Sam Allardyce's tenure as England manager begins on Sunday when his side launch their bid to reach the 2018 World Cup against former Euro 2016 foes Slovakia in Trnava.
Allardyce, 61, was handed the role he had long coveted after Roy Hodgson stepped down in the immediate aftermath of England's humiliating Euro 2016 elimination by Iceland.
It was England's most dismal loss since a 1-0 defeat by the part-timers of the United States at the 1950 World Cup, but Allardyce believes the experience will make his young team stronger.
"For me it is about going out and the players showing not just how passionate they are, but how skilful they are at international level," he told reporters this week.
"We were the youngest squad at the Euros and I think the experience they have gained in that tournament -- some of them for the first time -- will give them a better determination and next time round they will be much better."
England would not have encountered Iceland in France had it not been for a frustrating 0-0 draw against Slovakia in Saint-Etienne in their final group game.
Hodgson received a torrent of criticism after making six changes for the match, in which England failed to score despite dominating proceedings.
Several players who lined up in England red at the Stade Geoffroy-Guichard on June 20 have seen their statuses change significantly in the two months and two weeks since.
Goalkeeper Joe Hart is now on loan at Torino after being frozen out by Pep Guardiola at Manchester City.
He at least got a place in Allardyce's first squad, unlike Everton's Ross Barkley and new Bournemouth loanee Jack Wilshere, both of whom were overlooked.
Chris Smalling, an ever-present at centre-back throughout the Euro, is not currently getting in Manchester United's team and Daniel Sturridge has had to get used to a watching brief at Liverpool.
Ryan Bertrand, the left-back in Saint-Etienne, is injured and 18-year-old sensation Marcus Rashford has dropped to the Under-21s after seeing his place taken by Zlatan Ibrahimovic at United.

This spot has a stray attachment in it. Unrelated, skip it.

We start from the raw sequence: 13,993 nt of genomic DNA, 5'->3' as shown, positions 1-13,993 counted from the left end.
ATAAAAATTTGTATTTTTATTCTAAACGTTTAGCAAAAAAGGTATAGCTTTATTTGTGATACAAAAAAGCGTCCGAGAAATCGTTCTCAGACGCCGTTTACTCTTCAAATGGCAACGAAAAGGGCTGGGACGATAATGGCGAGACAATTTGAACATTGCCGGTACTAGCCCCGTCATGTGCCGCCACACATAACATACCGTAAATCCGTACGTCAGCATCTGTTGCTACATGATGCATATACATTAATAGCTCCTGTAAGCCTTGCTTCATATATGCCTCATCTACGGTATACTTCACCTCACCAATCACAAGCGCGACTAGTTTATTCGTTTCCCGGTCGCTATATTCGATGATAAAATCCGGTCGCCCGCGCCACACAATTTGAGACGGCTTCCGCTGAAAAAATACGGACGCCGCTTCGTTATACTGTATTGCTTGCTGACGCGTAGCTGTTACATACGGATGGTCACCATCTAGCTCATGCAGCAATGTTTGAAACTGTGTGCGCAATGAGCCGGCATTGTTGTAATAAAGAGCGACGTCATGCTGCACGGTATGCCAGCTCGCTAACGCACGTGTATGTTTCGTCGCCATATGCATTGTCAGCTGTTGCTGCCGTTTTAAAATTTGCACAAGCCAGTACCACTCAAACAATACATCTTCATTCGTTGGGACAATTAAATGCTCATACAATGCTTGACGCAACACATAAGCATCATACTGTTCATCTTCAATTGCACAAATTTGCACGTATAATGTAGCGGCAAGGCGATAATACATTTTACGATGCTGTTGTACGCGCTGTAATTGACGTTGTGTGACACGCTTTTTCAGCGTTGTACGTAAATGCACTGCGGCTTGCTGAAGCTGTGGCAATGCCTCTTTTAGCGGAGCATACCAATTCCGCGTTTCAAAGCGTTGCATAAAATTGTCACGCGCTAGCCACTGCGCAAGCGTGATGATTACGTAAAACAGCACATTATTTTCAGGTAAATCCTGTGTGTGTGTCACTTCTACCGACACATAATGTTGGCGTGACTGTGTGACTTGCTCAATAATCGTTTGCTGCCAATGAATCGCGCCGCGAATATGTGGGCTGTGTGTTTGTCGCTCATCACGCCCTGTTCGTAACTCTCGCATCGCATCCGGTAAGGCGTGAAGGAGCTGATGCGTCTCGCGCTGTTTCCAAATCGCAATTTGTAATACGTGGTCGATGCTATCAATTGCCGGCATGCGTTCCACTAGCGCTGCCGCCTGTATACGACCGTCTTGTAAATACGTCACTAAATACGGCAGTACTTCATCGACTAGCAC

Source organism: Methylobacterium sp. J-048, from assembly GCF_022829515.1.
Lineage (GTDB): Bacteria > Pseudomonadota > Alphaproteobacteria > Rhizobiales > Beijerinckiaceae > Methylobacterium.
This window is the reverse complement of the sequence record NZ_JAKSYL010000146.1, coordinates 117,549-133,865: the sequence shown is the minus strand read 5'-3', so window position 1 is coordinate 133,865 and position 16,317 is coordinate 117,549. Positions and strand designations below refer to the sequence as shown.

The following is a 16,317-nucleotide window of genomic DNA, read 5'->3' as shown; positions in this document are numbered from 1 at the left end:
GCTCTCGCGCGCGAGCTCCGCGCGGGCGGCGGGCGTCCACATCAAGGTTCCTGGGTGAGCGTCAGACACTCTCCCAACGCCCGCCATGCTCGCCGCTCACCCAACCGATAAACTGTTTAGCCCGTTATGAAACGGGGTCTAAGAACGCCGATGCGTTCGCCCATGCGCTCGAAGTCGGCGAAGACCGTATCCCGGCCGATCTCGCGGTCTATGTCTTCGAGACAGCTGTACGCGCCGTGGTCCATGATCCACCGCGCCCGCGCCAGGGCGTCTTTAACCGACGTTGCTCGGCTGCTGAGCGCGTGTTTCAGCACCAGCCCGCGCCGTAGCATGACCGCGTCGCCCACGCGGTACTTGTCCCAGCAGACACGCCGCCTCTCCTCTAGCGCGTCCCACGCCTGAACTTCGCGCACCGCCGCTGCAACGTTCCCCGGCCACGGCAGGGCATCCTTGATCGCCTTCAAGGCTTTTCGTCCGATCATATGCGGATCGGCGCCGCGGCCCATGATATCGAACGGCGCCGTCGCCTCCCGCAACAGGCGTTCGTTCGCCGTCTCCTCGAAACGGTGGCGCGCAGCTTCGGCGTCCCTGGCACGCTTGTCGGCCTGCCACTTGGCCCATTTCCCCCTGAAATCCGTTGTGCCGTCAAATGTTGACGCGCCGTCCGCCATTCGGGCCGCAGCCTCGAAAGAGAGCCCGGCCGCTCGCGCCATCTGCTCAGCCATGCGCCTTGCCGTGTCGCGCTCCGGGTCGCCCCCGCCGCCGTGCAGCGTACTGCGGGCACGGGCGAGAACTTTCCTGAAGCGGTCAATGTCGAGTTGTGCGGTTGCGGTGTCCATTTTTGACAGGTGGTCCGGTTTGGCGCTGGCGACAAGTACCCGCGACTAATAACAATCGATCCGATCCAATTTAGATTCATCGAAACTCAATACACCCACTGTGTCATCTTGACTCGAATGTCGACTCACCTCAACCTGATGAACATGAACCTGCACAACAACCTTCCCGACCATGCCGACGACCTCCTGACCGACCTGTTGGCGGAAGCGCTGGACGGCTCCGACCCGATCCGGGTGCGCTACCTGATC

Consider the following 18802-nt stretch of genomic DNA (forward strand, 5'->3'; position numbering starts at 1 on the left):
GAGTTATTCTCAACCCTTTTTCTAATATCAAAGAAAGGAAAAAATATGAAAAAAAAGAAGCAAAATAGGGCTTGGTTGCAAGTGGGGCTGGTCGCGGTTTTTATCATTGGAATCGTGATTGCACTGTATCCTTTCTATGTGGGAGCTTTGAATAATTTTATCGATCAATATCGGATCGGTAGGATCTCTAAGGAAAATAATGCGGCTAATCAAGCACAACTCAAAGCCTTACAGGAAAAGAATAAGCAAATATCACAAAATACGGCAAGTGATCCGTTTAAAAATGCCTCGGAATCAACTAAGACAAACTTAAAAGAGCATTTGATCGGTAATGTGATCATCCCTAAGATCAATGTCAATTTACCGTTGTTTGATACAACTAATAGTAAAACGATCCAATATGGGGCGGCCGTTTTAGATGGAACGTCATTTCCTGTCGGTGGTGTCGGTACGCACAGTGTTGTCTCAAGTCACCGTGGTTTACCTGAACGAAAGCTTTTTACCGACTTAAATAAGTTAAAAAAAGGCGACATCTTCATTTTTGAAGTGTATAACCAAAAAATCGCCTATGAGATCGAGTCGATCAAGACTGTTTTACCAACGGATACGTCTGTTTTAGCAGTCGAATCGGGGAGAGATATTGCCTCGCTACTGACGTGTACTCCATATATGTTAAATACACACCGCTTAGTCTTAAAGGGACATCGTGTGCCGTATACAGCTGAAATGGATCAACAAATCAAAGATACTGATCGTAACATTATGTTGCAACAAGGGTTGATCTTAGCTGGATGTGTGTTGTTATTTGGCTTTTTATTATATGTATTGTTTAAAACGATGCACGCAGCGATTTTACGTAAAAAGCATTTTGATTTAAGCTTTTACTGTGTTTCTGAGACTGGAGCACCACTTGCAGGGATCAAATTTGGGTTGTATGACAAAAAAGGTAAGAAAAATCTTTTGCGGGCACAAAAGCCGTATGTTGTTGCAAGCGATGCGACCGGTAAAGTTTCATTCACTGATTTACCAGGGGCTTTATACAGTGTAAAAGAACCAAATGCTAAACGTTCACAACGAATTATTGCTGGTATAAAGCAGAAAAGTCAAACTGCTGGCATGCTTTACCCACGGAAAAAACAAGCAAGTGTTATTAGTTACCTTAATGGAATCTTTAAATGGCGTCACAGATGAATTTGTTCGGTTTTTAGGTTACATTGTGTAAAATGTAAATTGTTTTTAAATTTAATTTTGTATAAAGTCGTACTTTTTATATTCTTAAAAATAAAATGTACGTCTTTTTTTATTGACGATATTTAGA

But Raheem Sterling, lambasted for his performances in France, is in the form of his life at Manchester City and, like his new club-mate John Stones, is a strong contender for a starting role.
West Ham United midfielder Michail Antonio, meanwhile, could win his first cap.
Captain Wayne Rooney is to be used in the number 10 role, having laboured in midfield at the Euro, and has vowed that this qualifying campaign will be his last.
Already his country's record goal-scorer, Rooney will earn his 116th cap at Trnava's Stadion Antona Malatinskeho, taking him past David Beckham as England's most capped outfield player.
Slovakia coach Jan Kozak, whose side fell to Germany in the last 16 at the Euro, has also made adjustments to his squad.
Goalkeeper Jan Mucha and winger Miroslav Stoch missed the cut, the latter after falling out with Kozak, Stanislav Sestak has retired from international football and several players are injured.
Kozak has called up two uncapped players in MSK Zilina winger Jakub Holubek and Dukla Prague holding midfielder Jakub Povazanec.
But the core of his starting XI is likely to remain unchanged, built around Fenerbahce centre-back Martin Skrtel, AC Milan midfielder Juraj Kucka and Napoli playmaker Marek Hamsik.
As in Euro 2016 qualifying, when they won 2-0 at Switzerland in their opening game, England are beginning a qualification campaign with what appears to be their most difficult fixture.
With only the top team guaranteed to qualify from Group F, which also features Slovenia, Lithuania, Malta and old enemies Scotland, Allardyce can ill afford a false start.